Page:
ISLAMABAD: Even if a new Act of Parliament is approved, the federal government will have a powerful presence in state-owned enterprises (SOEs), which runs counter to the aim of maintaining productive and financially stable public sector companies by eliminating political intervention.
According to the proposed State-owned Enterprises (Governance and Management) Act 2021, the government also does not want these institutions to be completely free of political interference. However, the new legislation’s basic principles and aims suggest that the agencies could be resurrected with substantive autonomy.
As part of a provision of the International Monetary Fund (IMF) loan scheme, the federal cabinet has already approved the SOEs bill, which will now be presented to parliament for ratification. The SOEs bill is a positive move forward, but it will need major revisions.
While the federal government transferred almost all power to the State Bank of Pakistan (SBP) in the name of autonomy, it continued to maintain ownership of public sector enterprises that were causing huge losses to the public purse.
According to the measure, at least 85 companies will be managed as private corporations with no accountability for the public benefit. However, the bill’s myriad provisions greatly limit the sovereignty that a private company requires to remain financially viable.
The government, according to Clause 10 of the bill, proposes the formation of a Board Nomination Committee, which will be chaired by the minister in charge and comprise the concerned secretary and secretary finance, or his nominations, of at least BS-21.
The nominating committee will select and propose nominees for independent directors on SOE boards to the federal government. This has allowed political power to flourish, and it is therefore called bad corporate governance.
The bill also recommends the establishment of a Central Monitoring Unit (CMU) within the Finance Division, which would effectively supervise the work of SOEs by analyzing their financial, commercial, and organizational performance.
The Ministry of Finance lacks the resources to carry out such a mission, and its previous experience suggests that SOEs cannot be handled from the Q-block. The plan to report to the CMU would also jeopardize the freedom of boards that have been instructed to make policy recommendations to the CMU.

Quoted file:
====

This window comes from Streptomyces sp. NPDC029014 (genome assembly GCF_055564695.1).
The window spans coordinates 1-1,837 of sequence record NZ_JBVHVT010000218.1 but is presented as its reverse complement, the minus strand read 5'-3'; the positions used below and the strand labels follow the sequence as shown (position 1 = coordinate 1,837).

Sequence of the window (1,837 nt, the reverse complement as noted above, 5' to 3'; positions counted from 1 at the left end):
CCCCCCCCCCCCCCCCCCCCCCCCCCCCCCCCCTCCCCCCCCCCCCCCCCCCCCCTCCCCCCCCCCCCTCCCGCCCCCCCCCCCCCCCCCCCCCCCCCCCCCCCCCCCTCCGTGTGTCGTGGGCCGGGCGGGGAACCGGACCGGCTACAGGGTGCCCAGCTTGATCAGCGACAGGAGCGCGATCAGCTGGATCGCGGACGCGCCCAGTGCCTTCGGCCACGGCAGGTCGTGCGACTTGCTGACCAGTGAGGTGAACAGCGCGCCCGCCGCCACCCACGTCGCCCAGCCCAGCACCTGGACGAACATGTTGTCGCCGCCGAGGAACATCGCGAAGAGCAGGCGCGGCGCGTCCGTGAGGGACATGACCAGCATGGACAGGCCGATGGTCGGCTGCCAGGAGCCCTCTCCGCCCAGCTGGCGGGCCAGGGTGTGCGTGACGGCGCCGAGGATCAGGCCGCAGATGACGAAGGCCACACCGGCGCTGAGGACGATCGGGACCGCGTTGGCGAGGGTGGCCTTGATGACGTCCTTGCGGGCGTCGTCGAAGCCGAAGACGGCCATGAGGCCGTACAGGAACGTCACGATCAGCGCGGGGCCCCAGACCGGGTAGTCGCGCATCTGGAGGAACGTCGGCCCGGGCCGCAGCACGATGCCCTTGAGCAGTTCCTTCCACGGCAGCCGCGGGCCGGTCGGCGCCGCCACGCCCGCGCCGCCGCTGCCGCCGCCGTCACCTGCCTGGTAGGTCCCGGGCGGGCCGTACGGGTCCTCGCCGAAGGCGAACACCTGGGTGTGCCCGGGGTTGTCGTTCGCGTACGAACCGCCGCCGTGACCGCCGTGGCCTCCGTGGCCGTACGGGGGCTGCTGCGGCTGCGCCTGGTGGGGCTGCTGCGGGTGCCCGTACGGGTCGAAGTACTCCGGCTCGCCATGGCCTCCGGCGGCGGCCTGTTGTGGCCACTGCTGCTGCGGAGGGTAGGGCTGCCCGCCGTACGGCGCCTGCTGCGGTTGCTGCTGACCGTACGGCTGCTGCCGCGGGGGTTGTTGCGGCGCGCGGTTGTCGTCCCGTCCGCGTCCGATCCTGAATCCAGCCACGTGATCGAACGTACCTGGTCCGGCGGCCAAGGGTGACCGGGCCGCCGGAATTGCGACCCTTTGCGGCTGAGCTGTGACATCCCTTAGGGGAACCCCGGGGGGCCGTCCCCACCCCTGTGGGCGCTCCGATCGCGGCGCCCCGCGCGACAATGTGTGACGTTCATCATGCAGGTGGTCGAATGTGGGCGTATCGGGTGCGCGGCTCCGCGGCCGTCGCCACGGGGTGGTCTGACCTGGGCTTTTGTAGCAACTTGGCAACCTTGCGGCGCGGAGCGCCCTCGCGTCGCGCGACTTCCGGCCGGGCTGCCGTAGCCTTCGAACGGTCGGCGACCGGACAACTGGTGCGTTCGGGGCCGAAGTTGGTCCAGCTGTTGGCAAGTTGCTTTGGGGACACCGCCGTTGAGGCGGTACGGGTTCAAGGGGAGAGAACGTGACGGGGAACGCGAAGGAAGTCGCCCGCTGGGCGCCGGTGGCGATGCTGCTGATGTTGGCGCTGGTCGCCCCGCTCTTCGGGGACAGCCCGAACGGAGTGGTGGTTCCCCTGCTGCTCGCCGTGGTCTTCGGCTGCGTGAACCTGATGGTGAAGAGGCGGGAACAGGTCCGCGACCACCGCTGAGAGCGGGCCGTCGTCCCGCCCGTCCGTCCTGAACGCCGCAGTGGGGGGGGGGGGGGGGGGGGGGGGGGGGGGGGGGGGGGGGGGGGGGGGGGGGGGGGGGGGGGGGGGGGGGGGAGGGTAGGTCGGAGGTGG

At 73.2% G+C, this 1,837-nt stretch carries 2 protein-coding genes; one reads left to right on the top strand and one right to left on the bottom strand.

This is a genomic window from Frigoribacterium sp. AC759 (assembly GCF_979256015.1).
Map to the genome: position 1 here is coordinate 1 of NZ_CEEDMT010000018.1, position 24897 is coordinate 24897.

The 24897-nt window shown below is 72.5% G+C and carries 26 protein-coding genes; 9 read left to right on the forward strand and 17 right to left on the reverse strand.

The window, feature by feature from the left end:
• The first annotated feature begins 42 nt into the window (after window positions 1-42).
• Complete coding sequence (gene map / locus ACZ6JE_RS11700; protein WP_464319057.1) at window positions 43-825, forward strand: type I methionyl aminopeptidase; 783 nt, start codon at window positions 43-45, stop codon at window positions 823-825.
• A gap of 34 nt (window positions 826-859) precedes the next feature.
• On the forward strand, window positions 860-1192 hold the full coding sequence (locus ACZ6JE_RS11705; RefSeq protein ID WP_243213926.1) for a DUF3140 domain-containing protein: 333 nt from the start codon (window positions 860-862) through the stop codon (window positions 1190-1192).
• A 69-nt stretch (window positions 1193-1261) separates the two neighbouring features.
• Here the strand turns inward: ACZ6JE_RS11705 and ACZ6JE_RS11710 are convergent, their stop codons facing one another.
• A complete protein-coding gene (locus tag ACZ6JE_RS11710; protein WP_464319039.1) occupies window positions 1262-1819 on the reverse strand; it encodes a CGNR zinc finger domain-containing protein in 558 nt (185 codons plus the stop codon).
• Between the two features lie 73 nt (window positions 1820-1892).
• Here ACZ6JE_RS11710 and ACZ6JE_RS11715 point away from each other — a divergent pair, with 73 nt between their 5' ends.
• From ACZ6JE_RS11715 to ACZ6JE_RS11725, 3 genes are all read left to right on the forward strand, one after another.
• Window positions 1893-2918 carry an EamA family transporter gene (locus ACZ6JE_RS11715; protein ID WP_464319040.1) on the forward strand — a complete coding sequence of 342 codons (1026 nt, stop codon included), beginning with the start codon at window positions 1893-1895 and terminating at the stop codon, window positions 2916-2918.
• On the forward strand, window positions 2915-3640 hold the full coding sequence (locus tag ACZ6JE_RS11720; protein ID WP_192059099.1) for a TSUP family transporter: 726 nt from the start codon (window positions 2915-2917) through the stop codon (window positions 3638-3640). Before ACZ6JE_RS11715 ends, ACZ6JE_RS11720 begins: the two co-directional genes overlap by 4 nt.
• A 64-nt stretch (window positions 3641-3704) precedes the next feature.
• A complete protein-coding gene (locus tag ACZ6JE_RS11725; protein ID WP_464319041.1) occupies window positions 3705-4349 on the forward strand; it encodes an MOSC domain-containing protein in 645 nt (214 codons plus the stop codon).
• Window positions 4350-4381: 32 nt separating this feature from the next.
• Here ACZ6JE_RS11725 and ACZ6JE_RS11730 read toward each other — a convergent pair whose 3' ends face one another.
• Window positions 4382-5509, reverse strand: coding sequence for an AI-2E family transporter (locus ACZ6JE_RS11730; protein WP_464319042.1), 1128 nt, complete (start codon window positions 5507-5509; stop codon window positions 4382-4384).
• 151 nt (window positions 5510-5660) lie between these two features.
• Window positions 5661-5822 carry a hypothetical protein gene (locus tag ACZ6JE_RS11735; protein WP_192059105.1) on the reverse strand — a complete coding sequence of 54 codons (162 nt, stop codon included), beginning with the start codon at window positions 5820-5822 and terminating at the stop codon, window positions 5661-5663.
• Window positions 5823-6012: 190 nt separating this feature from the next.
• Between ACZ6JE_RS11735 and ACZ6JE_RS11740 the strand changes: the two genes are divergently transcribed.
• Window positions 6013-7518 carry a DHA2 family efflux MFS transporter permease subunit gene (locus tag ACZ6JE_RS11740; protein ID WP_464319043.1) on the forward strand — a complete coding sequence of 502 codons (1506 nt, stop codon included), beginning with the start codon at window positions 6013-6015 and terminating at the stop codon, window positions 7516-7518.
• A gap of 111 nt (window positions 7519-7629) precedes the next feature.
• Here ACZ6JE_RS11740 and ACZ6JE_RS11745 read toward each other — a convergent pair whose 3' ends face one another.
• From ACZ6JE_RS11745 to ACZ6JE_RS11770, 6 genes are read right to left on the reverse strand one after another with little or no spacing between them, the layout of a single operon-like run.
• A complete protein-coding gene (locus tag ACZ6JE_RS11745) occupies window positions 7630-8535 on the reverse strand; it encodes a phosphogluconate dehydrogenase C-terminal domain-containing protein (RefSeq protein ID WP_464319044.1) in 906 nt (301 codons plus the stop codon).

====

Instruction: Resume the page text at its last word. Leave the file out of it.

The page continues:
Surprisingly, the law also recommends that the federal government establish a corporation to carry out CMU’s functions. An organization would be formed to oversee and control the work of SOEs. The CMU would bring another layer of administration to the system.
The law also recommends that an SOE’s board of directors create a business strategy in collaboration with the division to which the SOE’s business has been assigned under the Rules of Business 1973.
According to the bill, whenever the federal government orders a commercial SOE to offer defined services by cross-subsidy, the government or other users can select the expense between various classes of users and the revenue received by the commercial federal government and commercial SOE.
The government has therefore maintained the discretionary authority to include or exclude any SOE from the scope of the new legislation, allowing it to control its decision-making.
The law requires the federal cabinet to approve policies and appointments, effectively micromanaging their operations.
Section 17 envisages that no regulatory or standing orders provided by any division of the federal government shall extend to SOE unless the federal government has granted its prior permission, opening the boards to political meddling.
With the approval of the federal government, the SOEs will maintain independent procurement policies and will only be responsible for complying with the provisions of the Public Procurement Regulatory Authority Ordinance to the extent that the federal government directs. The bill promises financial transparency and the publication of a summary of the government’s annual accounts.